NASA leader Raila Odinga reneged on a last minute-minute agreement with the UN to call off his swearing-in," former Kakamega Senator Boni Khalwale has said.
Khalwale on Wednesday told a television interview that NASA principals had agreed to drop the oath plans on the eve of the ceremony at Uhuru Park on January 30.
United Nations Secretary General Antonio Guterres secured the deal through former Nigerian President Olusegun Obasanjo at a meeting held at Raiala's Karen home on January 29.
Obasanjo convinced Raila, Kalonzo Musyoka, Musalia Mudavadi and Moses Wetang'ula to call off the controversial swearing-in plans.
Obasanjo chaired the dinner meeting. His visit was part of the diplomatic efforts to resolve the political stalemate following last year's hotly contested elections.
Khalwale who is the deputy Fork Kenya party leader said the principals agreed to call off the function before they left for the night.
Raila made a last-minute change of heart, disregarded the agreement and heroically made his way to a parked Uhuru Park, where he took oath as the People's President before thousands of supporters.
“Whoever is calling the co-principals cowards do not have the information the co-principals had,” Khalwale said.
The principals had agreed to meet the following morning to agree on how to pass the decision to their supporters who had been mobilised for the event.
The meeting did not take place.
“Earlier on before the swearing-in, we were where where the meeting was to take place for a common stand in regard to what had been agreed. Raila made his way to Uhuru Park to avoid leaving the crowd hanging,” Khalwale said.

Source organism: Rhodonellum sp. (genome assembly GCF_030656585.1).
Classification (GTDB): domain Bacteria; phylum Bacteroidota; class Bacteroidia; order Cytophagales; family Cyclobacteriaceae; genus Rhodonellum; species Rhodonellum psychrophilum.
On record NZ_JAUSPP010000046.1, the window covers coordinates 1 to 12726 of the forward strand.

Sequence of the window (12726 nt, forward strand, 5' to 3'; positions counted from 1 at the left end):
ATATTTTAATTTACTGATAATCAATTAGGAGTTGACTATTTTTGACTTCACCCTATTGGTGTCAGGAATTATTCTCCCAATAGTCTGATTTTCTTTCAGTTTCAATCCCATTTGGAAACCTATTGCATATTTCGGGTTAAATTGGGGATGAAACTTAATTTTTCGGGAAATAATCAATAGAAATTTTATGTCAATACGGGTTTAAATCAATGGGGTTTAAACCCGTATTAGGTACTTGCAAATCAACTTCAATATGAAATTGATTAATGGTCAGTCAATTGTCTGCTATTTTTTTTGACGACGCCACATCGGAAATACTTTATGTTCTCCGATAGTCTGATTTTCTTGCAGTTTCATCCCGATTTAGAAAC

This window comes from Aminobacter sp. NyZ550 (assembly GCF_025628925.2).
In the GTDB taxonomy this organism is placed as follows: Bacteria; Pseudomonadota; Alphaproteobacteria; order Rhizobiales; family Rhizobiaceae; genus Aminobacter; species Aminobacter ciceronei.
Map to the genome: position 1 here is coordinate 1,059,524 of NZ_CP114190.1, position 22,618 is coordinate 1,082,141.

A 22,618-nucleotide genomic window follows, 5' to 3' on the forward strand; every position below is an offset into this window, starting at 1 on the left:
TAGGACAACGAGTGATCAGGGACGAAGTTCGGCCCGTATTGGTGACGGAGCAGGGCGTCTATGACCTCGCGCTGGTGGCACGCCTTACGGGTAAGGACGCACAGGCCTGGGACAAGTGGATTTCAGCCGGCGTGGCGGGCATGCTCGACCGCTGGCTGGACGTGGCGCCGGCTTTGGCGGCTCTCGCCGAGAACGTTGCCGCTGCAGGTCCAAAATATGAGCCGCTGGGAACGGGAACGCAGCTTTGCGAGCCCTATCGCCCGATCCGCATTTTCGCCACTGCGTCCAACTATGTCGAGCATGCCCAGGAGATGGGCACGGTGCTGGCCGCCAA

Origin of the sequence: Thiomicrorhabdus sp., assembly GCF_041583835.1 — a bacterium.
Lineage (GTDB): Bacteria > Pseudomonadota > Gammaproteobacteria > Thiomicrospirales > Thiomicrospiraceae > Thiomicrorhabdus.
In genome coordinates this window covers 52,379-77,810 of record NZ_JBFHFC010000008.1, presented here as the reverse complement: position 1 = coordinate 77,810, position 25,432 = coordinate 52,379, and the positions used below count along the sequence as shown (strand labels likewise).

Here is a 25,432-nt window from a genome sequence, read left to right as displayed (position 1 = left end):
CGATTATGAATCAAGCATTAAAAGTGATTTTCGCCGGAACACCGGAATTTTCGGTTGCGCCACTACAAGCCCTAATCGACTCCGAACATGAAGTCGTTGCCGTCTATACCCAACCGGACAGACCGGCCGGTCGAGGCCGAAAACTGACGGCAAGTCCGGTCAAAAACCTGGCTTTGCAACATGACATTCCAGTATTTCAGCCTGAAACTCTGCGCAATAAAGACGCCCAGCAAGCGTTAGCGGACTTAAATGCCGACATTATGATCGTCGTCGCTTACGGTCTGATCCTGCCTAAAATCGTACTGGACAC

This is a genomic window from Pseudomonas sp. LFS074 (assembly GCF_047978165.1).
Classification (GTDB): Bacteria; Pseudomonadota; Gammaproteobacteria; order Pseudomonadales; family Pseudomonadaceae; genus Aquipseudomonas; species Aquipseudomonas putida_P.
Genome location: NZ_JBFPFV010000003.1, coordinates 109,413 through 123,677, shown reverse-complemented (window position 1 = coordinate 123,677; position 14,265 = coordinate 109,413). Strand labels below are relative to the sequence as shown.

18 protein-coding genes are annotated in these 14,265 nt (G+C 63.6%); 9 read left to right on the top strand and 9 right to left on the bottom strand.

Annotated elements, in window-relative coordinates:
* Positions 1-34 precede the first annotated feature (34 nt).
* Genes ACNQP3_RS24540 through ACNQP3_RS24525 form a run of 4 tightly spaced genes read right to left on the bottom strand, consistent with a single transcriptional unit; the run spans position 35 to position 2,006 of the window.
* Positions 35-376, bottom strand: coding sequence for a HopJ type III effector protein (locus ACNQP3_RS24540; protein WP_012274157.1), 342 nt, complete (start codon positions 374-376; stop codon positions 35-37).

The former senator poured cold water on Raila's swearing-in, saying it fell short of basic constitutional requirements for a presidential oath.
Raila, holding a green Bible in his right hand, uttered a 90 word oath in the presence of lawyers Miguna Miguna and Tom Kajwang as Senator James Orengo and businessman Jimi Wanjigi watched.
Both Miguna and Kajwang were later arrested for their roles during the ceremony. The government had earlier banned the swearing-in.
Kalonzo, Mudavadi and Wetang'ula snubbed the function.
Raila told supporters the three would explain why they were not present at Uhuru Park as he fought to allay fears of cracks in the alliance.
The trio have since made conflicting statements for their no-show. Kalonzo initially claimed they were under house arrest. He later said their absence was a strategy.
Khalwale said the principals also failed to agree on the kind of oath they would take.
“Kalonzo was of the idea that if he takes oath, then it should be that which takes him to state power. Miguna was of the idea that any kind of oath takes place,” Khalwale said.
Miguna, who was later deported, dismissed Khaklwale and called him a hypocrite.
“Rubbish! Khalwale is not everyone. He is a certified coward and hypocrite,” Miguna tweeted.